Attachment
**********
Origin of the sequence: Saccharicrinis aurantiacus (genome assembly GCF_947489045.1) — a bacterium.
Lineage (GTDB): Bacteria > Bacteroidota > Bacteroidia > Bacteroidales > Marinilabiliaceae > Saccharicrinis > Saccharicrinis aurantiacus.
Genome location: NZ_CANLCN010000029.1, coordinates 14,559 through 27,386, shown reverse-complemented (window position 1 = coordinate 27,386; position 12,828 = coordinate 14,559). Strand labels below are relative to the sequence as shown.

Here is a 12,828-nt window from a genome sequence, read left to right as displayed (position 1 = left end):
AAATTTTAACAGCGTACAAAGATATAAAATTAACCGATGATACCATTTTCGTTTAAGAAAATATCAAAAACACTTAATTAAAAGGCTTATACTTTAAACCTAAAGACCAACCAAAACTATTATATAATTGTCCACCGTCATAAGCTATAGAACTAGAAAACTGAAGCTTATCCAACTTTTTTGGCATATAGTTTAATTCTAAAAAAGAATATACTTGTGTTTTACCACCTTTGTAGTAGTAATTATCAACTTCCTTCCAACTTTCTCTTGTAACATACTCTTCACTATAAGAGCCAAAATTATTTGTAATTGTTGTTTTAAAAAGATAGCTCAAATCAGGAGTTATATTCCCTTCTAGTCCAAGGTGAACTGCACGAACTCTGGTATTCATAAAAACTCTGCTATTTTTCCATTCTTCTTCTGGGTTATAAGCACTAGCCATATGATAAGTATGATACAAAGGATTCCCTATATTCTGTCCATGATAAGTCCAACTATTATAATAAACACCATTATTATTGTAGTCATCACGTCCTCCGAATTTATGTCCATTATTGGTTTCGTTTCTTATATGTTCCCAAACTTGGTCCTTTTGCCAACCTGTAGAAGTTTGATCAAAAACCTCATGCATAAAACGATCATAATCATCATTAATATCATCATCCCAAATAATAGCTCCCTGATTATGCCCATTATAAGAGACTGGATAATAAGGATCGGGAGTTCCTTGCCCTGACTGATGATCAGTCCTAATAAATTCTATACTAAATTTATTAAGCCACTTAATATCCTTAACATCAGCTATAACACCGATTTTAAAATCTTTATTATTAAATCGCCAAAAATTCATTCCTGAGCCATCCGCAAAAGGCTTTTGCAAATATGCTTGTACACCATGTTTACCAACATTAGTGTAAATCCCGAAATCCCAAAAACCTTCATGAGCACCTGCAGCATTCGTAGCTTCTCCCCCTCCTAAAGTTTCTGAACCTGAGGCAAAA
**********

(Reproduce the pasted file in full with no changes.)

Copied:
Origin of the sequence: Saccharicrinis aurantiacus (genome assembly GCF_947489045.1) — a bacterium.
Lineage (GTDB): Bacteria > Bacteroidota > Bacteroidia > Bacteroidales > Marinilabiliaceae > Saccharicrinis > Saccharicrinis aurantiacus.
Genome location: NZ_CANLCN010000029.1, coordinates 14,559 through 27,386, shown reverse-complemented (window position 1 = coordinate 27,386; position 12,828 = coordinate 14,559). Strand labels below are relative to the sequence as shown.

Here is a 12,828-nt window from a genome sequence, read left to right as displayed (position 1 = left end):
AAATTTTAACAGCGTACAAAGATATAAAATTAACCGATGATACCATTTTCGTTTAAGAAAATATCAAAAACACTTAATTAAAAGGCTTATACTTTAAACCTAAAGACCAACCAAAACTATTATATAATTGTCCACCGTCATAAGCTATAGAACTAGAAAACTGAAGCTTATCCAACTTTTTTGGCATATAGTTTAATTCTAAAAAAGAATATACTTGTGTTTTACCACCTTTGTAGTAGTAATTATCAACTTCCTTCCAACTTTCTCTTGTAACATACTCTTCACTATAAGAGCCAAAATTATTTGTAATTGTTGTTTTAAAAAGATAGCTCAAATCAGGAGTTATATTCCCTTCTAGTCCAAGGTGAACTGCACGAACTCTGGTATTCATAAAAACTCTGCTATTTTTCCATTCTTCTTCTGGGTTATAAGCACTAGCCATATGATAAGTATGATACAAAGGATTCCCTATATTCTGTCCATGATAAGTCCAACTATTATAATAAACACCATTATTATTGTAGTCATCACGTCCTCCGAATTTATGTCCATTATTGGTTTCGTTTCTTATATGTTCCCAAACTTGGTCCTTTTGCCAACCTGTAGAAGTTTGATCAAAAACCTCATGCATAAAACGATCATAATCATCATTAATATCATCATCCCAAATAATAGCTCCCTGATTATGCCCATTATAAGAGACTGGATAATAAGGATCGGGAGTTCCTTGCCCTGACTGATGATCAGTCCTAATAAATTCTATACTAAATTTATTAAGCCACTTAATATCCTTAACATCAGCTATAACACCGATTTTAAAATCTTTATTATTAAATCGCCAAAAATTCATTCCTGAGCCATCCGCAAAAGGCTTTTGCAAATATGCTTGTACACCATGTTTACCAACATTAGTGTAAATCCCGAAATCCCAAAAACCTTCATGAGCACCTGCAGCATTCGTAGCTTCTCCCCCTCCTAAAGTTTCTGAACCTGAGGCAAAA